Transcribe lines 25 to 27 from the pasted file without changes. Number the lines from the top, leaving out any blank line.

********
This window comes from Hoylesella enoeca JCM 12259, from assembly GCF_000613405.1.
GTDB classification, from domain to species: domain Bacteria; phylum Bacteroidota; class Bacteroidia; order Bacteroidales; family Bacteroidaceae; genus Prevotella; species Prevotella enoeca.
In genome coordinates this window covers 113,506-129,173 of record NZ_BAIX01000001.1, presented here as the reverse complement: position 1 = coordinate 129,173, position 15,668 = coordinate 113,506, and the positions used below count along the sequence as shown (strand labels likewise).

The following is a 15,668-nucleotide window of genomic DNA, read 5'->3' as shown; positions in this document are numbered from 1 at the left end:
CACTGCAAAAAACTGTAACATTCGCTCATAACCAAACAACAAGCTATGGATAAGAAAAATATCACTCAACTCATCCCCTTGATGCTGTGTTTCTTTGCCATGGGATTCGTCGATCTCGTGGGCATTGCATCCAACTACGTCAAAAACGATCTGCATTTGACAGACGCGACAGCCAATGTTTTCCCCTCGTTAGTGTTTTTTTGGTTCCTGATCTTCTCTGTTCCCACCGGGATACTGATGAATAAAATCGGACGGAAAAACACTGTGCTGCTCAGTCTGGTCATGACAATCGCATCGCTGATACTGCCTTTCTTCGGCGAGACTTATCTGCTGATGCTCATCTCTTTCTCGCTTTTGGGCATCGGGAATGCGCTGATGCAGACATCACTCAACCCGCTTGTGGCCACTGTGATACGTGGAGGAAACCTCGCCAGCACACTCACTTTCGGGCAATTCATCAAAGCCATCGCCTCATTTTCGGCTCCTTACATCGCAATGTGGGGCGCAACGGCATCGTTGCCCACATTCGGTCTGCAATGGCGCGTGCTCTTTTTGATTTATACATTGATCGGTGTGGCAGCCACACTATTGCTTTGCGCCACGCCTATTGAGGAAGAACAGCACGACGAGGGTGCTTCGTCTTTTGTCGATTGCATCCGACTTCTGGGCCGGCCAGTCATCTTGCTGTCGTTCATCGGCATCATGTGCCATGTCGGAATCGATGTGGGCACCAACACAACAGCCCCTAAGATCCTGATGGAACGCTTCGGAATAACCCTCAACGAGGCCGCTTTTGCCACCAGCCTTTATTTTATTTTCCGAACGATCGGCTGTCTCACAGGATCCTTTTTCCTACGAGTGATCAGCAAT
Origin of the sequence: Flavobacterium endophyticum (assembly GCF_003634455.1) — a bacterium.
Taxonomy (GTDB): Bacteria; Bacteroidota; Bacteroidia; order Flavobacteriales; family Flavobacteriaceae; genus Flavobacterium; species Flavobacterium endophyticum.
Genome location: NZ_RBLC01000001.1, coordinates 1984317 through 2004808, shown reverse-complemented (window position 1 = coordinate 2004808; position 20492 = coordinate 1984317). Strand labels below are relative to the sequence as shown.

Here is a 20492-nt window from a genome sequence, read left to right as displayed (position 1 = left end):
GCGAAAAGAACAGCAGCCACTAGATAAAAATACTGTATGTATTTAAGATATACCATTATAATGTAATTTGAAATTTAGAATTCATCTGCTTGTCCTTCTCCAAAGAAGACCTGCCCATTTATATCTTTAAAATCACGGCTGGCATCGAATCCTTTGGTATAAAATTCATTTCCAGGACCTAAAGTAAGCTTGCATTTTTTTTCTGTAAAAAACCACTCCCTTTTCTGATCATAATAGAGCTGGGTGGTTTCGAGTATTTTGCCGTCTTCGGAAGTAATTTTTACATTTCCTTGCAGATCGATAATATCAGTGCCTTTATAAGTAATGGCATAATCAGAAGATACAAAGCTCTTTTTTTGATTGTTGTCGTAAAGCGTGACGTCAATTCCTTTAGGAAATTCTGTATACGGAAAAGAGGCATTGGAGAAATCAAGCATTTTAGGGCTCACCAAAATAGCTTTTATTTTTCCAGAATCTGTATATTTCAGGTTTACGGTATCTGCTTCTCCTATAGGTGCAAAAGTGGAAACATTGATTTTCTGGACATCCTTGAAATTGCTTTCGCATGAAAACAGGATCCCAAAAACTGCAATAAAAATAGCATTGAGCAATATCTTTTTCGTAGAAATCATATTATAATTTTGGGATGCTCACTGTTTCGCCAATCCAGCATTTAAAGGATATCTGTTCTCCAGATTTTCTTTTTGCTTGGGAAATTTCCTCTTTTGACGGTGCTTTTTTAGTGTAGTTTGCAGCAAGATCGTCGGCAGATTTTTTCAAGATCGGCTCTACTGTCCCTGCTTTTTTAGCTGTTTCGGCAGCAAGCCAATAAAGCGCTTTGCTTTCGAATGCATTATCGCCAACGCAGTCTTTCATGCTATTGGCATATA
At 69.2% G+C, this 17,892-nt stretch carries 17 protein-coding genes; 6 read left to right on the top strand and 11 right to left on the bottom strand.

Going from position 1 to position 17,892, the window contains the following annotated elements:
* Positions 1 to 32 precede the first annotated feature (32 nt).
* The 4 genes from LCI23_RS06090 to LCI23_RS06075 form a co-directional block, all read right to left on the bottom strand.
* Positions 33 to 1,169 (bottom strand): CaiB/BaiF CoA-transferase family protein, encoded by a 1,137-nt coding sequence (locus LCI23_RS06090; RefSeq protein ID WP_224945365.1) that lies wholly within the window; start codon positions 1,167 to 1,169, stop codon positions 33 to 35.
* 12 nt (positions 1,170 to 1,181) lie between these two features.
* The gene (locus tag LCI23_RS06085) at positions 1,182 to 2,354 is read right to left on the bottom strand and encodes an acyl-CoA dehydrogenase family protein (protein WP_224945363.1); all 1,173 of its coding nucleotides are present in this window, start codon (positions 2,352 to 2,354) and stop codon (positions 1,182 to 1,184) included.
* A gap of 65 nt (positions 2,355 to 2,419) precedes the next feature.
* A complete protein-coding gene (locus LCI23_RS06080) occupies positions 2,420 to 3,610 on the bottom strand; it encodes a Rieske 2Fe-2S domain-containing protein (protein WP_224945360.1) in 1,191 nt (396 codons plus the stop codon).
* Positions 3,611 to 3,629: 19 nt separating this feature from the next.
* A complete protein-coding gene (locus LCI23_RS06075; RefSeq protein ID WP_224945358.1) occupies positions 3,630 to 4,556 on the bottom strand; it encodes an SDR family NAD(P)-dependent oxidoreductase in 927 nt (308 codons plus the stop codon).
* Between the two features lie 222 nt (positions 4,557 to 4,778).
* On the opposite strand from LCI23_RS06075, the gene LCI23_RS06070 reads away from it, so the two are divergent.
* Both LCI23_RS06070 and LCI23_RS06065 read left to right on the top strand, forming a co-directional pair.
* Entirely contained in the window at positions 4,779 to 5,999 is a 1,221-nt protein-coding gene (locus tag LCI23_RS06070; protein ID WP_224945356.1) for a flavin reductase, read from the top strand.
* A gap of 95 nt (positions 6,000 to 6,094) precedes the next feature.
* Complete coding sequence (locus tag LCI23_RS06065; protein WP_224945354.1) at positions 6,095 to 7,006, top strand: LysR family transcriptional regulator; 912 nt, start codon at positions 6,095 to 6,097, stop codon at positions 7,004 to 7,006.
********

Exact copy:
* Entirely contained in the window at positions 4,779 to 5,999 is a 1,221-nt protein-coding gene (locus tag LCI23_RS06070; protein ID WP_224945356.1) for a flavin reductase, read from the top strand.
* A gap of 95 nt (positions 6,000 to 6,094) precedes the next feature.
* Complete coding sequence (locus tag LCI23_RS06065; protein WP_224945354.1) at positions 6,095 to 7,006, top strand: LysR family transcriptional regulator; 912 nt, start codon at positions 6,095 to 6,097, stop codon at positions 7,004 to 7,006.